US Open Tennis 2013: Day 11 Scores, Results and Recap

Joseph ZuckerFeatured ColumnistSeptember 5, 2013

NEW YORK, NY - SEPTEMBER 05:  Andy Murray of Great Britain reacts during his men's singles quarterfinal match against Stanislas Wawrinka of Switzerland on Day Eleven of the 2013 US Open at USTA Billie Jean King National Tennis Center on September 5, 2013 in the Flushing neighborhood of the Queens borough of New York City.  (Photo by Al Bello/Getty Images)
Al Bello/Getty Images

Somebody might want to put a missing persons alert out for Andy Murray. He was supposed to show up at the 2013 U.S. Open for his quarterfinal match with Stanislas Wawrinka.

Murray laid a major egg in his loss to Wawrinka in straight sets. He played some utterly dreadful tennis and looked nothing like the player who won this tournament one year ago. He was bounced by Wawrinka, who will go on to face Novak Djokovic in the semifinal.

That was just a little bit of the action on Thursday. Here's a quick rundown of the noteworthy matches and some of the biggest storylines.


Bryan Brothers Lose out on Grand Slam

One of the biggest stories out of Flushing Meadows was Bob and Mike Bryan losing in the semifinals to Leander Paes and Radek Stepanek. The defeat robbed the Bryan brothers of what could have been a historic Grand Slam.

According to Douglas Robson of USA Today, Ken McGregor and Frank Sedgeman are the only doubles team to have won the Grand Slam, doing so in 1962.

Things were looking good for the American duo after they won the first set, 6-3. Their opponents tried to get close, but the Bryans were able to close it out in short order, as noted by the U.S. Open Twitter account:

It was all downhill after that, as Paes and Stepanek won the next two sets, 6-3, 6-4:

Paes was the biggest difference-maker. Even at 40 years old, he was still capable of pulling off some magic at the net. Paes has built a reputation as a great doubles player, but to watch him turn back the clock on Thursday was truly something, even if it came at the cost of the Bryans' Grand Slam chances.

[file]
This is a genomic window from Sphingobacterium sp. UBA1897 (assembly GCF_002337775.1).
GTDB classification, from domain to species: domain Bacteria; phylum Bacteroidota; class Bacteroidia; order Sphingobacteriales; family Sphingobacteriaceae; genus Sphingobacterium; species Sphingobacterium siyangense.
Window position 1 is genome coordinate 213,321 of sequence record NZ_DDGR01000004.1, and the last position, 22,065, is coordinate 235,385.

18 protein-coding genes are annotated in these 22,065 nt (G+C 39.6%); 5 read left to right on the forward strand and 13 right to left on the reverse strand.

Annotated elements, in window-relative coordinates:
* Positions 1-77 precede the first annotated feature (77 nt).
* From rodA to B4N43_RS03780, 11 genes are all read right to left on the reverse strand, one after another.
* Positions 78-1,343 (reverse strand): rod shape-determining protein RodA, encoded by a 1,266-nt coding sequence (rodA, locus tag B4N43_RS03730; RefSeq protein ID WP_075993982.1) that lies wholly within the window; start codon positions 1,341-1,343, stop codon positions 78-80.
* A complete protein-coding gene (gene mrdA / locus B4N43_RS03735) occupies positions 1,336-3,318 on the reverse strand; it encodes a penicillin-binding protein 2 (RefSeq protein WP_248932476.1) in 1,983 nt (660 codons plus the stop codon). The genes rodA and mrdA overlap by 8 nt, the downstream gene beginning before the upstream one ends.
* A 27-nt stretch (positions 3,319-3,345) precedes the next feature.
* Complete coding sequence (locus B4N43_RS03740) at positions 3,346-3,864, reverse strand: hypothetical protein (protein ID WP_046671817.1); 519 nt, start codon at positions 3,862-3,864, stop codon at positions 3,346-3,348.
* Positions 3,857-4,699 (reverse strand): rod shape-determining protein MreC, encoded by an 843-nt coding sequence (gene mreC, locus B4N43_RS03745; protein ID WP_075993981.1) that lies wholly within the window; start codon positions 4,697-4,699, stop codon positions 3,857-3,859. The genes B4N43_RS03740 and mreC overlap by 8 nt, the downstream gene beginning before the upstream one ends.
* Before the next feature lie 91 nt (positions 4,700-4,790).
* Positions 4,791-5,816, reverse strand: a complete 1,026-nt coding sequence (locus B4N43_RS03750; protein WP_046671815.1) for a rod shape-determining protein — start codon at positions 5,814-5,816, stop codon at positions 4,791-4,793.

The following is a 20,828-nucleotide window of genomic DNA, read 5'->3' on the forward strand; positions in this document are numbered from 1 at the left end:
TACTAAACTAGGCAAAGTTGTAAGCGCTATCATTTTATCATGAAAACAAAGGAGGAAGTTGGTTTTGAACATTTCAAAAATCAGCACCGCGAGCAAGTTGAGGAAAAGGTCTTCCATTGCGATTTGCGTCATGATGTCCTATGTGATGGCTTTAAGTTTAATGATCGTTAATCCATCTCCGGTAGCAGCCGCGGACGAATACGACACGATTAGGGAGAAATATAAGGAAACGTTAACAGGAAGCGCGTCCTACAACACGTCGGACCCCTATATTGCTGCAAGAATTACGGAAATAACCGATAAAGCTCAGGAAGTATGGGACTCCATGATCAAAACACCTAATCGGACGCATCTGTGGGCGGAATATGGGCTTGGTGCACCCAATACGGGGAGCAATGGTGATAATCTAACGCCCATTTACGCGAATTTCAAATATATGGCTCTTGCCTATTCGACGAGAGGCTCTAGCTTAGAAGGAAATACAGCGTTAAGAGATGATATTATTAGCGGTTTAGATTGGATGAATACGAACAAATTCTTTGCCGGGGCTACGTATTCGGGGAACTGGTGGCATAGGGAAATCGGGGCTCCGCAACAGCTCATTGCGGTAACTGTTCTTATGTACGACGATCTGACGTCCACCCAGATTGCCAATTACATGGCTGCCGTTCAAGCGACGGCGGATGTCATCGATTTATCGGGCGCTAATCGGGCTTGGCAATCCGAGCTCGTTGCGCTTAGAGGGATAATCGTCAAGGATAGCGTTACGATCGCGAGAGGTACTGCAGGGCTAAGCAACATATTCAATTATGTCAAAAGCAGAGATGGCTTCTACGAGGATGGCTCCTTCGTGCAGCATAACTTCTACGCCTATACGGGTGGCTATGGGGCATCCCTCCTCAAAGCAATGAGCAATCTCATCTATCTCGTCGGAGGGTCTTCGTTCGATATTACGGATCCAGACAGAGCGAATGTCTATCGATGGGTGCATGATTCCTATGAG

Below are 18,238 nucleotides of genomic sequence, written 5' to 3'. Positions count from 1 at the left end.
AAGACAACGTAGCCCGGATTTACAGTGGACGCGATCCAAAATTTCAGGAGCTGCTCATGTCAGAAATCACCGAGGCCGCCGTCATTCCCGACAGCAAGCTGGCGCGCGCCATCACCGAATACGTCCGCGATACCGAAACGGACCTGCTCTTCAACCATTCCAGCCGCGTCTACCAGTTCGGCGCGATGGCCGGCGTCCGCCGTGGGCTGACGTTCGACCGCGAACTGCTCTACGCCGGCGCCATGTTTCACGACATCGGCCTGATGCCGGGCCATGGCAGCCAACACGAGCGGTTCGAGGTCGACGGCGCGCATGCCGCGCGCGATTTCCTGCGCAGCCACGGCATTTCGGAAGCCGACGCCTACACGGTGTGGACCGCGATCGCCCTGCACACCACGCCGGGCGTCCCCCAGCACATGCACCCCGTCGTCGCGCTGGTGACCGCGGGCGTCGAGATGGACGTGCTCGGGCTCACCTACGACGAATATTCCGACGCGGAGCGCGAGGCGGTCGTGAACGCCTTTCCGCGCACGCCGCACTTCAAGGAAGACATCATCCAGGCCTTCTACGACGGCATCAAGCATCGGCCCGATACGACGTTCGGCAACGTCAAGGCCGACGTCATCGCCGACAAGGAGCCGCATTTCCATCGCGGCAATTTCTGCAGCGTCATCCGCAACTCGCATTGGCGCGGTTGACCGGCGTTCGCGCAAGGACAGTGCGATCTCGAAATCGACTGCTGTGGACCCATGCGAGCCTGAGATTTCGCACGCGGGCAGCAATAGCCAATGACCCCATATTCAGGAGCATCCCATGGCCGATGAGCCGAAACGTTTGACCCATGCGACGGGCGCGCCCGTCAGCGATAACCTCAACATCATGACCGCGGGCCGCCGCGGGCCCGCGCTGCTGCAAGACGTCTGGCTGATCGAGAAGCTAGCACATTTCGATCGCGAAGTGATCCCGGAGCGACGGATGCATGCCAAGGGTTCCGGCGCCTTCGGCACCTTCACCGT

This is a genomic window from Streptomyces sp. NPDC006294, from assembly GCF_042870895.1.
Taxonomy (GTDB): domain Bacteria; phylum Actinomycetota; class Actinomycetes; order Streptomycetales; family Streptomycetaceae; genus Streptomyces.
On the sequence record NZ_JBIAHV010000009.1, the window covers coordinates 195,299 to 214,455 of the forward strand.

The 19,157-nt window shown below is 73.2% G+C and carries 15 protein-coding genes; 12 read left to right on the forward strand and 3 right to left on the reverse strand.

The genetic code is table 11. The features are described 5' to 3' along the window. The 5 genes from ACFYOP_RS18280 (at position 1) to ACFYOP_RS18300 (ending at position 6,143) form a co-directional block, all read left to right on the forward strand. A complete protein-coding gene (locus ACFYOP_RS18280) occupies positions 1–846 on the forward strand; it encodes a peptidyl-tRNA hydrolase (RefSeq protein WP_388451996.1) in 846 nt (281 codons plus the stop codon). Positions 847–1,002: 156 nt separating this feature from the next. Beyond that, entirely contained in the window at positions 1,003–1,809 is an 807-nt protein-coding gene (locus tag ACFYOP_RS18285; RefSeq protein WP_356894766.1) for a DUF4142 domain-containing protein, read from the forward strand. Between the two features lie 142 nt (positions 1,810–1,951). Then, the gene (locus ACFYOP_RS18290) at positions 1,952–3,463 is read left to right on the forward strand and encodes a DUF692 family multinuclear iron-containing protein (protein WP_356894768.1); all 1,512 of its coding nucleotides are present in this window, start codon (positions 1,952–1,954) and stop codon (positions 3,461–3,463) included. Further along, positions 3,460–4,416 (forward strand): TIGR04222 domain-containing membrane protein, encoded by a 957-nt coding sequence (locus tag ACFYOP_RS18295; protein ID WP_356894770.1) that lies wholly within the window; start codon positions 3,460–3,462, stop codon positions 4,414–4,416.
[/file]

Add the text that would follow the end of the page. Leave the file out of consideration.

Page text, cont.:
Stanislas Wawrinka Serves Andy Murray

Stanislas Wawrinka made his first Grand Slam semifinal after upsetting Andy Murray. While that was a bit surprising, the bigger shock came with how poorly Murray played.

According to the U.S. Open's official website, he had 30 unforced errors to just 15 winners. Murray was clearly not at his best, and as the match went into the third set, he slowly began melting down. This was after he smashed his racked at the conclusion of the first set:

At least he was able to keep the loss in stride (h/t Sports Illustrated's Beyond the Baseline):

Judy Murray, Andy's mother, also had nothing but praise for Wawrinka's performance:

Wawrinka was a bit more blunt in his reaction:

He was able to get a congratulatory text from his compatriot, Roger Federer (h/t Beyond the Baseline):

Normally such a great returner, Murray had no answer for Wawrinka's serve. The Swiss star won 88 percent (37-of-42) of his first-serve points and didn't even surrender a single break-point opportunity. Murray, on the other hand, only won 54 percent (37-of-69) of his first-serve points and surrendered 11 break-point chances, four of which were converted by Wawrinka.


Novak Djokovic Earns His Way into Semifinal

There has been something mechanical about the way in which Novak Djokovic has rampaged through the U.S. Open so far. Coming into Thursday night, he hadn't dropped a set and only lost a total of 22 games in his four wins.

In the first two sets of his quarterfinal match against Mikhail Youzhny, it was business as usual for the world's No. 1 player, as he won convincingly 6-3, 6-2. Despite it being a sold-out crowd at Arthur Ashe Stadium, you could almost hear a pin drop in between points as Djokovic sucked the energy out of Flushing Meadows.

Even though he was completely outclassed to start the match, Youzhny never looked like he was ready to give up:

Then in the third set, the 31-year-old Russian came alive. He surged ahead, riding a wave created by a crowd that had been suddenly energized. Youzhny was able to take the third set 6-3 and do just enough to make you think that maybe he had a chance:

ESPNTennis made a note of how unlikely the third-set win was for the underdog:

Of course, Djokovic had to ruin it all by turning back into his usual consistent self. Youzhny had expended so much energy in the third set that he looked spent in the fourth. Djokovic got a quick break in the second game of the set and didn't look back from there.

For three of the four sets, the 26-year-old Serbian star was at his all-conquering best. If that Novak Djokovic continues throughout the rest of the tournament, there's no way he can be stopped.